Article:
My Darling Eugénie,
I think I will post a letter to you this morning because then I may get a reply on Friday afternoon in which case I shall be able to write again this week before leaving for Ash.
Your letter yesterday, darling, made me very happy it is so nice to feel that I really hold your best and dearest affections I can never have any happiness equal to that in trying to repay your confidence with all the love and kindness that I can bestow upon you, my own Eugénie.
I handed George your letter, he said you told him you had not been very well, as you did not say anything to me I hope you were feeling quite well when you wrote, you must tell me, dearest, in your next for I hoped the headache last week was only temporary.
Mrs Chouls has a cold so she is not in the best of tempers, she says she is so very anxious to see “Mrs Sladden” by and bye.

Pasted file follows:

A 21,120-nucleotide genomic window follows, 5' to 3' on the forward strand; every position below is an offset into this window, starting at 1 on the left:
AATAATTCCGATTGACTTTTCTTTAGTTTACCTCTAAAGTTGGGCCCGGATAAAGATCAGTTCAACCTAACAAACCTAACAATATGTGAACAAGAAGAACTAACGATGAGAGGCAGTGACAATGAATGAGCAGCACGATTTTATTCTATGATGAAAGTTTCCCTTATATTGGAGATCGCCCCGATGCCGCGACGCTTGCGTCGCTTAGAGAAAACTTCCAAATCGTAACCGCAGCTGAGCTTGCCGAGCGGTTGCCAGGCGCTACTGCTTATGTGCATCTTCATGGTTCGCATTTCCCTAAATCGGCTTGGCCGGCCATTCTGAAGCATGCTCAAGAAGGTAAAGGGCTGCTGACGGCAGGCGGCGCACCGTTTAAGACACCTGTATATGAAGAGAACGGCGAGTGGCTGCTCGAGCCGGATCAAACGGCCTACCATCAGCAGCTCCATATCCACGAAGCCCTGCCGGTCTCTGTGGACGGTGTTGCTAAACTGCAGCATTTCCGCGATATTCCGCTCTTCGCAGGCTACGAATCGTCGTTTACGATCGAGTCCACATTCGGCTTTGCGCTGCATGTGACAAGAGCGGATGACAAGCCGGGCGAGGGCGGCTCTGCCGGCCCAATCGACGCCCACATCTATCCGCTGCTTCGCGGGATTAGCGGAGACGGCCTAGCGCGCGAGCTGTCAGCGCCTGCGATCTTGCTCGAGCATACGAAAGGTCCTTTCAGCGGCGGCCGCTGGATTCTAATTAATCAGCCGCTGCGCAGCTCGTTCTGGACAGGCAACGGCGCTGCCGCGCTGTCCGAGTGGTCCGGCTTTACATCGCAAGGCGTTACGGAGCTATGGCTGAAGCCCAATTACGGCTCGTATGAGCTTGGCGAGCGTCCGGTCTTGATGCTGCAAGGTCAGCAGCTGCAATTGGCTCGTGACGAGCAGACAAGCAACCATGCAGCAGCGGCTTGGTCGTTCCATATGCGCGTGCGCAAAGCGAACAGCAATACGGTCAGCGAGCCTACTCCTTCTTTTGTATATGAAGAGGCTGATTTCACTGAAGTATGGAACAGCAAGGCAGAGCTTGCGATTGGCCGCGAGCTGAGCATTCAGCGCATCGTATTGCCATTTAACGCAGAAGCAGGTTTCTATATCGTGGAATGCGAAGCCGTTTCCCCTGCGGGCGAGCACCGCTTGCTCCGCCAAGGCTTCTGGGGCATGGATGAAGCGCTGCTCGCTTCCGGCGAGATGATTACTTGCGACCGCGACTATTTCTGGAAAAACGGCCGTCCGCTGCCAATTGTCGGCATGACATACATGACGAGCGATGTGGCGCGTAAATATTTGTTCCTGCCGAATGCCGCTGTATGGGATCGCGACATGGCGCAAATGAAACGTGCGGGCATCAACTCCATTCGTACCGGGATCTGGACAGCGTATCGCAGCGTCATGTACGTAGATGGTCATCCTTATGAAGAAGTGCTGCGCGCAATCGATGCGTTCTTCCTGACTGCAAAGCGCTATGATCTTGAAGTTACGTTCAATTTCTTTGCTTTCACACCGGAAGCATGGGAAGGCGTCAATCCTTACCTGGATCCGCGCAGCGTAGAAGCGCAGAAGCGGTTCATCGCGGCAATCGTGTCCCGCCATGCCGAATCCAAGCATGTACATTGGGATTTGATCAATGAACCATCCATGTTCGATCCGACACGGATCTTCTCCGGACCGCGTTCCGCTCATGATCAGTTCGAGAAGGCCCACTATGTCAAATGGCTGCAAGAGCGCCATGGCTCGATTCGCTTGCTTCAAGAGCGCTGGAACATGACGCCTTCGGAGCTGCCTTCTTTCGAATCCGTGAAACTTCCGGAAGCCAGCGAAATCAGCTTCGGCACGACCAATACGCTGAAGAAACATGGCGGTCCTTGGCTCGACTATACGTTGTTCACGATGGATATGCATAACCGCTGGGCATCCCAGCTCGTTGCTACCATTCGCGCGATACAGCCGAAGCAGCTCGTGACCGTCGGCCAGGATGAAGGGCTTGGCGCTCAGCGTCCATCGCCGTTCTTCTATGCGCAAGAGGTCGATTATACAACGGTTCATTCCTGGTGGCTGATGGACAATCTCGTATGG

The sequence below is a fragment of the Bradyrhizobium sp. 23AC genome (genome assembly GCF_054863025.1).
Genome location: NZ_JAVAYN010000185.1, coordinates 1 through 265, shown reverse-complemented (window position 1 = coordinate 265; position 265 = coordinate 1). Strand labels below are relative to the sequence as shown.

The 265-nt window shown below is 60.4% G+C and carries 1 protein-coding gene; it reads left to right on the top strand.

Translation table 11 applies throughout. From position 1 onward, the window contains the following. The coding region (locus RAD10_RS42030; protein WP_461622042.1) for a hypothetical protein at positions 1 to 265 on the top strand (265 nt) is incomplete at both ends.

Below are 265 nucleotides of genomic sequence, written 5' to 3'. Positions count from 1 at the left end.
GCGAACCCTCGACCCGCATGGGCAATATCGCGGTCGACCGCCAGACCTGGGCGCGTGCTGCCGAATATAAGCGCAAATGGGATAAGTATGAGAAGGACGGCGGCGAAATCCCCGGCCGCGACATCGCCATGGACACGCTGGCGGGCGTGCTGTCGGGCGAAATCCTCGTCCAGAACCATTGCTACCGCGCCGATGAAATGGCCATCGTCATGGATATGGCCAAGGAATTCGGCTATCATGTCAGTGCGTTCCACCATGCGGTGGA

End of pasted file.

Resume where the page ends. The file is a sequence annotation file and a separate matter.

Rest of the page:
I am so glad you have had a few pleasant parties for I like to hear that my Eugénie is enjoying herself, perhaps you will think me vain if I say that I am not afraid of your leaving me in the lurch, if ever I were confident of anything it is that my darling is possessed of too warm and affectionate a disposition to be even a trifle heartless.
Yesterday we went to Over Norton Park, rook shooting, and had some very fair sport and tired ourselves out pretty well.
We too are having a considerable amount of rain just now but it does an immense amount of good my roses are growing well but are still backward, I hope to bring some with me in June towards which happy time of our meeting I seem to long more anxiously as it draws nearer and nearer each week, how much we shall have to talk about, and discuss arrangements about our future home.
I must now break off my letter as my old friend Capt Rawlinson, whom I have not seen for two years, has come in and it is only ½ an hour to post time.
Good-bye my darling, I hope to send a longer and less stupid letter next time,
Ever believe me
Yours most lovingly